Albrecht Türrschmiedt – the forgotten brickmaker

When people get to talking about how brickmaking evolved from a trade to an industry, the likes of Friedrich Hoffmann, Carl Schlickeysen, Georg Mend-heim, Jacob Bührer, Otto Bock and Professor August Hermann Seger are usually mentioned, but who ever thinks of Albrecht Türrschmiedt? He, though, also counts among the leading pioneers of brickmaking technology. Türrschmiedt was known not for any trailblazing inventions, but for his tireless theoretical and practical elucidations, presentations and publications. He gave brickmakers, potters, lime and cement producers what they needed for adopting and mastering all the new technologies, and he helped form an intellectual basis for the revolutionary transformation from trade to industry.

1 Introduction

Albrecht Türrschmiedt added not only pretty music and poetry to the sounds of brickmaking, but also the huff and puff of hard-working steam engines, the rattle and clank of processing units, the squeak and squeal of V-belts, the murmur and mumble of extruders, the whiz and whirl of the kilns‘ fans, all coupled with the rumble and tumble of little transfer cars with their heavy loads. They all helped round out an orchestra of work playing a symphony conducted by well-experienced specialists.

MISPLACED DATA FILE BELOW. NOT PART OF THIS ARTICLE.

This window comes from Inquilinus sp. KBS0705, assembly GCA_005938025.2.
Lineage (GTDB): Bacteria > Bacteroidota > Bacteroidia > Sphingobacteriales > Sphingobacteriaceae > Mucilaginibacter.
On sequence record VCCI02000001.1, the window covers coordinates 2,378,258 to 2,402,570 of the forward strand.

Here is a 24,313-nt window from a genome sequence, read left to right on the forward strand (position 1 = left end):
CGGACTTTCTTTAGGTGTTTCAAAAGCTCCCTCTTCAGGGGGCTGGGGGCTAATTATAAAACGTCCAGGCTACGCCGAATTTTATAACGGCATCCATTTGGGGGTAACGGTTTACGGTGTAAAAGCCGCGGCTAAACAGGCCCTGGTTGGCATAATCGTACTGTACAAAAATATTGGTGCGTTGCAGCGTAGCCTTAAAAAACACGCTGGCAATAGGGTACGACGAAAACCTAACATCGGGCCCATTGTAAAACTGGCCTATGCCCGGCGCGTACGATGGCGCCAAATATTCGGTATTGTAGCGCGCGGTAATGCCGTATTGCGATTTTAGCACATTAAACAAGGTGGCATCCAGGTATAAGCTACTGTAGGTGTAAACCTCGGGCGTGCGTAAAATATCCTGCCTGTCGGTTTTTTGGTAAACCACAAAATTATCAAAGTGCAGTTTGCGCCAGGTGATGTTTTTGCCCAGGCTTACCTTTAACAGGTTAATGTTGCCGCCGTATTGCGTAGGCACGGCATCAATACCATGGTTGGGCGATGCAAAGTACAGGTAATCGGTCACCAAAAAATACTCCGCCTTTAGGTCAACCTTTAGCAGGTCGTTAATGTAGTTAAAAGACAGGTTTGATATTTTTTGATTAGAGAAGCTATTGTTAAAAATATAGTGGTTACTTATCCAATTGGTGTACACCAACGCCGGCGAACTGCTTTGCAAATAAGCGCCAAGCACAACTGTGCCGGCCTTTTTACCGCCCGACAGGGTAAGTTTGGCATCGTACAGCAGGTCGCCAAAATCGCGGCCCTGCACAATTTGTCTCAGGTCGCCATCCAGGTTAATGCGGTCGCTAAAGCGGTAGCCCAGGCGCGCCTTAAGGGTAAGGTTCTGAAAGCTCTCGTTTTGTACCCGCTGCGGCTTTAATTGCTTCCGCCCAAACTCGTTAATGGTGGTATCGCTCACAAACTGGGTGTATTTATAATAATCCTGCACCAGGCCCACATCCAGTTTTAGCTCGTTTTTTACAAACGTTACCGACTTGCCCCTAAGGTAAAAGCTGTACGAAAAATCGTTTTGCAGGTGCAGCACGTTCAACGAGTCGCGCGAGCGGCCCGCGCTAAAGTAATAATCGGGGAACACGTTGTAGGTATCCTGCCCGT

Obsessed with the theory and practice of ceramics in general and of brickmaking technology in particular, Albrecht Türrschmiedt was the right man at the right place at the right time in Berlin, when Friedrich Hoffmann invented his “ring oven“ and Carl Schlickeysen his auger press. He, who liked to spend his leisure time relaxing at his piano‘s keyboard or singing at Berlin‘s Singe-Academie (founded in 1791 by Carl Friedrich Christian Fasch [1736–1800] and now known as the singakademie), emerged as Friedrich Hoffmann‘s and Carl Schlickeysen‘s key partner and aide. With his vast knowledge of the natural sciences and massive practical experience, Türrschmiedt engaged in an intensive, continuous study of pertinent literature, continued education and a string of major travels to help the then-nascent modern brickmaking technology make its breakthrough.